If there was something else beautiful, some other part of my human heritage, that was missing… how would I know? And what would I need to do to get it back?

I think about this question a lot. I have some ideas. Maybe you do too?

Meant for your tribe

(crossposted from Facebook)

Oh. Maybe attachment bonds were never meant for just your parents and your romantic partners. Maybe they were meant for your tribe.

● ● ●

When I was 10 or so, I gave up on my parents ever loving me in the way I wanted, and I poured all of my desire for love (and attachment, although I didn’t have that word at the time) into my desire for romantic relationships. I nurtured a series of hopeless crushes until I fell in love for the first time at 17, with someone who loved me too, and I was deliriously happy. But none of my relationships, including that one, have lasted for longer than 4 1/2 months, and all of them except one have ended the same way: at the slightest indication that my partner was pulling away, I freaked out and got incredibly anxious, which caused my partner to pull away even more, etc.

I was lucky enough to fall into an amazing and supportive group of friends during college, but in my senior year, I was hit by both a miserable trainwreck of a breakup and the prospect of leaving all of my friends for grad school. I thought I would be fine. I was not fine. I didn’t date anyone or make any close friends for 4 years. I was hopelessly lonely and I couldn’t even acknowledge that fact for years, let alone do anything about it.

All of that is on my mind as I say: imagine what it’s like to live in a world where the only people in your tribe are your romantic partners. If you’re monogamous, that means your tribe at any time consists of either one or two people, until you have children. When you’re in a relationship, the prospect of that relationship ending is the prospect of your tribe – your entire world – being cut in half, the prospect of being left completely alone. Serial monogamy is your fragile little tribe constantly dying and being reformed. Anxious attachment is being terrified by the risk of being abandoned by your entire tribe, and avoidant attachment is giving up on needing a tribe because of how shitty this whole process is.

I don’t know how many people live in this world. It’s incredibly isolating – a world where the only people you allow into your heart, the only people who you touch or are touched by lovingly, are your partners, who might be there and might not, who come and then might also go.

Polyamory can help – at least you can get more than two people in your tribe that way. But if you’re still conflating attachment bonds with romantic / sexual connection, you still face the agony of the well-being of your tribe being dependent on the health of romantic / sexual connections that can and do sour.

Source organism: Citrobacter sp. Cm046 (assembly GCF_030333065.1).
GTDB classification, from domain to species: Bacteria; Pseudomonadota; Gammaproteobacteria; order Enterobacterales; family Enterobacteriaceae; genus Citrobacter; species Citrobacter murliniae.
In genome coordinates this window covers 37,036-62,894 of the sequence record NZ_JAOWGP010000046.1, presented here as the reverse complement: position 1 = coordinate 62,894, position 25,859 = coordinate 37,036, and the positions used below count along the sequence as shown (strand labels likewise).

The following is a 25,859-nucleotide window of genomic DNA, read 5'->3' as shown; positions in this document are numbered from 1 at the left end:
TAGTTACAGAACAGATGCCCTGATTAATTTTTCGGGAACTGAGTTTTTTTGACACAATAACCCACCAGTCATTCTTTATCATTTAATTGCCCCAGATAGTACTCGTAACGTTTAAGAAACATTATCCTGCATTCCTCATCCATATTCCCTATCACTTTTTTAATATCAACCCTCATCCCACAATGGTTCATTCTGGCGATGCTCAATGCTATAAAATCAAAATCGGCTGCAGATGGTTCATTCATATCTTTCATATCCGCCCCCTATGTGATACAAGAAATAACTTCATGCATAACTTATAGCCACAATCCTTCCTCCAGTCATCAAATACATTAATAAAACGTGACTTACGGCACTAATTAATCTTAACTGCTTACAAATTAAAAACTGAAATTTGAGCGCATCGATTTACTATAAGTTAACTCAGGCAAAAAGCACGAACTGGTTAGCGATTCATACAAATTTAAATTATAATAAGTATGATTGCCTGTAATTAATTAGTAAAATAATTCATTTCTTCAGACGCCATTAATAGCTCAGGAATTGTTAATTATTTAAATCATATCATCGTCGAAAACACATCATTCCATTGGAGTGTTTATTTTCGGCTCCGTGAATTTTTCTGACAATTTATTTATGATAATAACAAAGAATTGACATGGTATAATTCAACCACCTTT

Here is another world I’ve been seeing the possibility of increasingly clearly lately. The most important feature of this world is that you have a tribe to whom you’re securely attached. You love and support each other. You touch each other. You sing and dance together. And sometimes, some of you explore romantic / sexual connection with each other. And if that gets rocky – when someone gets anxious or avoidant or some other kind of triggered – the attachment that the people involved have with everyone else in the tribe acts as a stabilizing and calming force. If your attachment to your tribe is secure enough, the prospect of a partner leaving you maybe feels less like the end of the world.

(And sometimes, some of you have children, and those children are raised by a tribe of people who are lovingly stabilizing and calming each other, instead of being at the mercy of a fragile little tribe of two…)

It hurts to think about this world, and how far away from it most people are. There are so many forces pushing against it: high school friends going to different colleges, college friends taking jobs in different cities, friends moving into their own apartments, couples living by themselves, the crushing burdens of late-stage capitalism… and, among so many other things, some sense that it’s a little weird to allow your friends to matter to you as much as or more than your partners.

That one, I think, is a little easier to do something about than the rest.

So, can I suggest an experiment? Think about the ways in which you open up to your partners. Try opening up in those ways to your friends. Try letting them matter and seeing if they’ll let you matter too. Try playing with them and seeing if they’ll play with you too. Imagine what could be possible, together.

Cover

(crossposted from Facebook and with apologies to Rent

Live in my house,
O seed of the goddess,
And I’ll be your shelter
From wind and from rain. 
Just pay me back,
The moment you flower,
With one thousand kisses
From one hundred mouths. 
Be my lover,
My mother, my daughter, my death,
And I’ll cover you.

Performing desire

(crossposted from Facebook)

I started seeing a sex therapist last April, and it was one of the best decisions I ever made. I have a lot to say about that whole experience, but one thing that’s particularly come up for me lately in conversations is a session we did where we were cuddling and she asked me, playfully, “so what do you want to do?” and I had a clear experience of

  1. knowing the answer, which was “I actually just want to keep cuddling,”